Case update (2): Whistleblowing – are you in the know?

What do we already know?

We updated you in our July 2016 Newsletter Whistleblowing – are you in the know? on the EAT’s decision in Royal Mail Group Limited v Jhuti.

The EAT held that an employee could be automatically unfairly dismissed for whistleblowing even if the dismissal was actioned by a manager who was not aware of the employee’s protected disclosures.

What’s new?

The Court of Appeal has reversed the EAT’s decision.  Instead the Court of Appeal’s view is that unfair dismissal can only be established if it is the employer that has been unfair. If an individual manager or colleague is unfair, it does not satisfy the ‘unfairness’ requirement.

Summary: Can an employee be automatically unfairly dismissed for whistleblowing even if the dismissal was actioned by a manager who was not aware of the employee’s protected disclosures?

No, says the Court of Appeal in Royal Mail v Jhuti, available here.

Facts:  Ms Jhuti was employed by Royal Mail Group Limited. She attended a customer meeting with her colleague and during this meeting she became concerned that her manager was not following Royal Mail protocol and was failing to meet Ofcom standards. She emailed her manager about this. Her manager questioned her knowledge of the protocol and urged her to retract the allegation; Ms Jhuti feared for her job and so retracted it. Following this, Ms Jhuti’s manager robustly performance managed her and treated her differently from her colleagues.

Ms Jhuti raised a grievance and went off sick. Another manager was appointed to review her case and this manager was informed that Ms Jhuti had raised concerns but that she had then accepted she was mistaken and had apologised. Only Ms Jhuti’s email retracting her allegations was sent, and no further information was given about the disclosures.

Ms Jhuti was dismissed by the new manager for poor performance and she brought a Tribunal claim for automatic unfair dismissal under the whistleblowing legislation on the grounds of her protected disclosure. The Tribunal rejected Ms Jhuti’s claim because, as a result of being deliberately misled, the new manager was unaware of the protected disclosure and so could not have dismissed because of it. The manager believed she was dismissing for poor performance.

Ms Jhuti appealed against the Tribunal’s decision.  The EAT upheld Ms Jhuti’s appeal.  The EAT said even if a decision is made by one person in ignorance of the true facts, if they are manipulated by someone else who knows those facts and who is in a managerial position responsible for an employee, then that decision can be tainted and attributed with the unlawful motives. In other words, the ignorance of the individual decision maker about the employee’s protected disclosures will not be enough for the employer to avoid liability.

Royal Mail appealed to the Court of Appeal.  The Court upheld the appeal and overturned the EAT’s decision. The Court of Appeal held that Ms Jhuti was not automatically unfairly dismissed. The Court reasoned that in an unfair dismissal claim (including a whistleblowing claim for automatic unfair dismissal) the Tribunal is only obliged to consider the mental processes of the person who was authorised to, and took the decision to, dismiss. Only this person counts as the employer for these purposes.

It is immaterial if the decision to dismiss has been manipulated by unfair or even unlawful conduct on the part of individual colleagues or managers, unless it can properly be attributed to the employer.

The judgment helpfully considers manipulation of the decision to dismiss by different persons:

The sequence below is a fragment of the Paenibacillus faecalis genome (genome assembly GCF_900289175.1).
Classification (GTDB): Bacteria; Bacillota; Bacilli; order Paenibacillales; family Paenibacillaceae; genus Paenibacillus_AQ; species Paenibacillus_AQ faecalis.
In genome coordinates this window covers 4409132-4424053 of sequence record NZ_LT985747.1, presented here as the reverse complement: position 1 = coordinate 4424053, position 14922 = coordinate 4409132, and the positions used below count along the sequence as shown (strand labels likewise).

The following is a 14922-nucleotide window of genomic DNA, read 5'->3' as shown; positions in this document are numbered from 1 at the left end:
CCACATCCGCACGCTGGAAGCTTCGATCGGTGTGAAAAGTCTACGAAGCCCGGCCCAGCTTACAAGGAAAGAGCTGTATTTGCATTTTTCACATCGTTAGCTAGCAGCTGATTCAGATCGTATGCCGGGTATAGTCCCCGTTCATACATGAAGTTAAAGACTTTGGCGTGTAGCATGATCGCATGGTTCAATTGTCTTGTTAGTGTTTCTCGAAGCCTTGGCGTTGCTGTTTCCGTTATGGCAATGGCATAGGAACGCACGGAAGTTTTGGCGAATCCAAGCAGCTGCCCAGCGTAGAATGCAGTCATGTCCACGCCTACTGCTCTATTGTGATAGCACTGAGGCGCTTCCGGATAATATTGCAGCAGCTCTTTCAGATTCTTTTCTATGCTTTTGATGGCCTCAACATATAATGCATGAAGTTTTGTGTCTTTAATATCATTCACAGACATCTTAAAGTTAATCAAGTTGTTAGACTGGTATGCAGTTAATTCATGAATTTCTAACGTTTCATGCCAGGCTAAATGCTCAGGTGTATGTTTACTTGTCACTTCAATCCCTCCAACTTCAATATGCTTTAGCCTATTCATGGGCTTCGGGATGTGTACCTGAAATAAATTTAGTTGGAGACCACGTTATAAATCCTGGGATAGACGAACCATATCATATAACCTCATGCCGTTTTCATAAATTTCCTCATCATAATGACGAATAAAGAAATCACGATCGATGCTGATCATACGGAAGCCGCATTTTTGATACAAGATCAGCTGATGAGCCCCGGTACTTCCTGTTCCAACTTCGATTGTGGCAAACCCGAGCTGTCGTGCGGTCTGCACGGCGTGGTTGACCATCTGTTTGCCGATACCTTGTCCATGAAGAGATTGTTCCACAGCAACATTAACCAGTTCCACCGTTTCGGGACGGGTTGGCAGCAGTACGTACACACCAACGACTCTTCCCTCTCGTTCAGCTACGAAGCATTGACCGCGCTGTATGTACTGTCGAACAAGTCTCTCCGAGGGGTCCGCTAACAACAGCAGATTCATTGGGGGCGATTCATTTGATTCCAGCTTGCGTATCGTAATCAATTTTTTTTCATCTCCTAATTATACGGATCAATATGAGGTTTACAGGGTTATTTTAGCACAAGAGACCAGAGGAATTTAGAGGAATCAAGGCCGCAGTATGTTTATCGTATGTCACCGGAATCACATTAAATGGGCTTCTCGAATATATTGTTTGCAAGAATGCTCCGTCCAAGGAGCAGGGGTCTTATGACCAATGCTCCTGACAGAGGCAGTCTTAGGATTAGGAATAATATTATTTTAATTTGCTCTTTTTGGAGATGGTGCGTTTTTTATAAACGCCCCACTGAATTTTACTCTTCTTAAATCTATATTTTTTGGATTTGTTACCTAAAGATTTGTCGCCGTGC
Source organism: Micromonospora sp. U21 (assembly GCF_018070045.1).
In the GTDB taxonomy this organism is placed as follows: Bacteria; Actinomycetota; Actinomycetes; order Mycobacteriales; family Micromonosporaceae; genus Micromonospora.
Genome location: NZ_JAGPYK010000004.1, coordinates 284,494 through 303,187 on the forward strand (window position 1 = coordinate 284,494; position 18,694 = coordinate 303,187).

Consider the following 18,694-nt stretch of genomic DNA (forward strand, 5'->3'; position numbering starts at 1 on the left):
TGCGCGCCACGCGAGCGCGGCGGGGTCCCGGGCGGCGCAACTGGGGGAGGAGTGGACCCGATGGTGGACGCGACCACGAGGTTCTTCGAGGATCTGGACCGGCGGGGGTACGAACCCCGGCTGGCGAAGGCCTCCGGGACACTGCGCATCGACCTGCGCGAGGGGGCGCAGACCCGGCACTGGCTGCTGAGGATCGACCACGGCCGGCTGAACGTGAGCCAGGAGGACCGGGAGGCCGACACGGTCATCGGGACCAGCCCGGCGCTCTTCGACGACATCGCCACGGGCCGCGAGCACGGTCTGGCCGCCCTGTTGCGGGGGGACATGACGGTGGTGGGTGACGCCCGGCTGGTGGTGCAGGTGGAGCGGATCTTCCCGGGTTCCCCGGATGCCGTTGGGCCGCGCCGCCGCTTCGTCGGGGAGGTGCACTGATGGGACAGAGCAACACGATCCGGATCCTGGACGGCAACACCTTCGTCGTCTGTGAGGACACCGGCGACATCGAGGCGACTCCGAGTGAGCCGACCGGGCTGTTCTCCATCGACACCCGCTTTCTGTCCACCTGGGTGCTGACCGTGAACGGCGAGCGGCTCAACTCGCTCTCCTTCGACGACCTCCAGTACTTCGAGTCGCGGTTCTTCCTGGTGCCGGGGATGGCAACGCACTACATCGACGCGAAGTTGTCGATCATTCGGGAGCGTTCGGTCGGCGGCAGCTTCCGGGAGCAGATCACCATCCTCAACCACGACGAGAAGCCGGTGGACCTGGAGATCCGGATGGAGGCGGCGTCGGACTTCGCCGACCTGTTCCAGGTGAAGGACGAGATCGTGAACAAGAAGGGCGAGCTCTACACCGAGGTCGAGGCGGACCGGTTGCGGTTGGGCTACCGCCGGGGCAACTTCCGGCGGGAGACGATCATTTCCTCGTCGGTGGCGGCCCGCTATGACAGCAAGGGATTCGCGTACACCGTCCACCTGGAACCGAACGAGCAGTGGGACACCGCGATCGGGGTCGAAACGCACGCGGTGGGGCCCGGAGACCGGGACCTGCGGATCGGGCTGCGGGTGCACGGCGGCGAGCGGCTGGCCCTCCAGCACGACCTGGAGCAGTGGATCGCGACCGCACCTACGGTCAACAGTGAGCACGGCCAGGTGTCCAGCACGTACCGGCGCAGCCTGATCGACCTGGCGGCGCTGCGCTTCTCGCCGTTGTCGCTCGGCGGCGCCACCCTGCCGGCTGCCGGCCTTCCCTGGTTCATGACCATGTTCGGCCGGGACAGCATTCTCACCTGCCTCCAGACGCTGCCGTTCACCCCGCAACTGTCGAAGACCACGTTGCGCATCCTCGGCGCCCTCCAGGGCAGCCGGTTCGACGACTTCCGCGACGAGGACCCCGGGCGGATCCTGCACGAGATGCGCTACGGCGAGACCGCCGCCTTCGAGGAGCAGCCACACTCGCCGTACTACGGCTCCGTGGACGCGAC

• A colleague with no relevant managerial responsibility for the victim – this would not be an unfair dismissal as his/her knowledge and motivation would not be attributed to the employer;
  • The victim’s line manager who does not have responsibility for the decision to dismiss – this would not be an unfair dismissal, as in the present case;
  • A manager with some responsibility for the investigation – there would be a strong case for attributing the motivation and knowledge of the investigating manager to the employer; and
  • Someone at or near the top of the management hierarchy, such as the CEO – there may well be an argument for distinguishing the case of a manager in such a senior position from those considered above. However, the Court of Appeal preferred not to express a definitive view on this point.

The Court of Appeal recognised that it may seem unfair that an employer should not be liable for unfair dismissal on these kinds of facts. However, it is an important principle that the statutory right not to be unfairly dismissed depends on there being unfairness on the part of the employer.  Therefore, the relevant unfair conduct has to be able to be attributed to the employer. The employer for these purposes is the person the employer has deputed to carry out the decision to dismiss. In this case that person’s decision was on the basis of poor performance and not because of the protected disclosures Ms Jhuti had made.

Implications:  This decision is helpful for employers and provides a potential way out of a finding of automatic unfair dismissal if the dismissing officer is unaware of any protected disclosures by the employee. However, caution should be exercised where the dismissal decision has been manipulated by the investigating officer or a very senior employee.  In this case Tribunals are more likely to attribute his/her motivation to the employer.

Employers should consider carefully whether it is appropriate to have a manager involved in disciplinary or performance proceedings where that manager has previously been the subject of, or involved in, whistleblowing allegations. The sensible course of action may be to appoint somebody to manage that disciplinary or performance process who has had no previous involvement in whistleblowing proceedings.